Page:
“Christmas Is Just Around the Corner/Let Every Day Be Christmas in Your Heart” (Valley Records, ca. 1953-54)
Knoxville high-school student Darell Glenn had a legitimate pop hit in 1953, when he was 17, with “Crying in the Chapel,” a song written by his father, Artie Glenn, and issued by the brand-new Valley Records as its first single. But Glenn’s success with the song was overshadowed by a bunch of cover versions that followed—by Rex Allen, Art Lund, Ella Fitzgerald, and, most notably, in 1960, Elvis Presley. Valley Records issued a handful of further singles from Glenn in the year or two after “Crying in the Chapel,” but none had any significant commercial impact. One of those was “Christmas Is Just Around the Corner,” b/w “Let Every Day Be Christmas in Your Heart,” a murkily recorded country-pop number that seems to have disappeared as soon as it was released. It’s nothing special—there’s no surprise in the fact that it wasn’t a hit. But Glenn, who has largely been forgotten, was an important pop pioneer in Knoxville.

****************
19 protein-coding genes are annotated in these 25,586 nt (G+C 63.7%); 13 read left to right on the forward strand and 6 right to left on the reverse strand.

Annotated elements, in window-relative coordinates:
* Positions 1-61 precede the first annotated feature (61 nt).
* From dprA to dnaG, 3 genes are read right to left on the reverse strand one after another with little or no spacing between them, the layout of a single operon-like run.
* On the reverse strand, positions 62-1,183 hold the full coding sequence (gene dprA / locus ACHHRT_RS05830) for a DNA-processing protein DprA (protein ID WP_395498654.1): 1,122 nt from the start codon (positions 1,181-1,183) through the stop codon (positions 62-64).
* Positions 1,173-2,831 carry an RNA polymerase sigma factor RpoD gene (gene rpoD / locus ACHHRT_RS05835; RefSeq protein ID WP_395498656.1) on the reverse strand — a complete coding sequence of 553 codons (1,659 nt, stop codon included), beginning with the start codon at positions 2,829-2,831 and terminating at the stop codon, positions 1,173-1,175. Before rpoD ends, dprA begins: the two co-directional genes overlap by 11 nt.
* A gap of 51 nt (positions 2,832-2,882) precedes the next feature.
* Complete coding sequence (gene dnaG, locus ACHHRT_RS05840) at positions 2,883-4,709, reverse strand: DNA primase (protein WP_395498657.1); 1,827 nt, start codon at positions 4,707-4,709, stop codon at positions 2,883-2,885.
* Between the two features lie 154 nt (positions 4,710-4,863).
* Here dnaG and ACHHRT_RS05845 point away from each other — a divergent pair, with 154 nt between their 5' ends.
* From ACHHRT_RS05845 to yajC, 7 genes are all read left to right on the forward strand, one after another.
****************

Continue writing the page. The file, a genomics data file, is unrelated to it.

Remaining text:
Christmas Classics (Rosemary Records, 1981)
Ben Bolt is best known around Knoxville as a teacher. A former student of Andres Segovia, he offered private instruction for a couple of generations of Knoxville guitarists (including Brian Bell of Weezer) and spent more than 20 years on the faculty of Carson-Newman University in Jefferson City. (He’s also published a well-regarded and best-selling line of instructional books and DVDs.) This little seasonal obscurity, released in 1981 on Bolt’s own Rosemary Records, has mostly disappeared—there’s absolutely no evidence of it online, either at Bolt’s own website or archival sites like discogs.com. (Most of the copies in existence seem to circulate among Knoxville’s second-hand stores.)
But it’s a nice little holiday record, goofy cover and all. Bolt splits the difference between John Fahey’s Christmas albums and holiday best-sellers from Windham Hill with elegant, crisp solo guitar versions of classic carols and hymns. There’s nothing groundbreaking here, but there’s no schmaltz, either. It’s well worth a couple of bucks.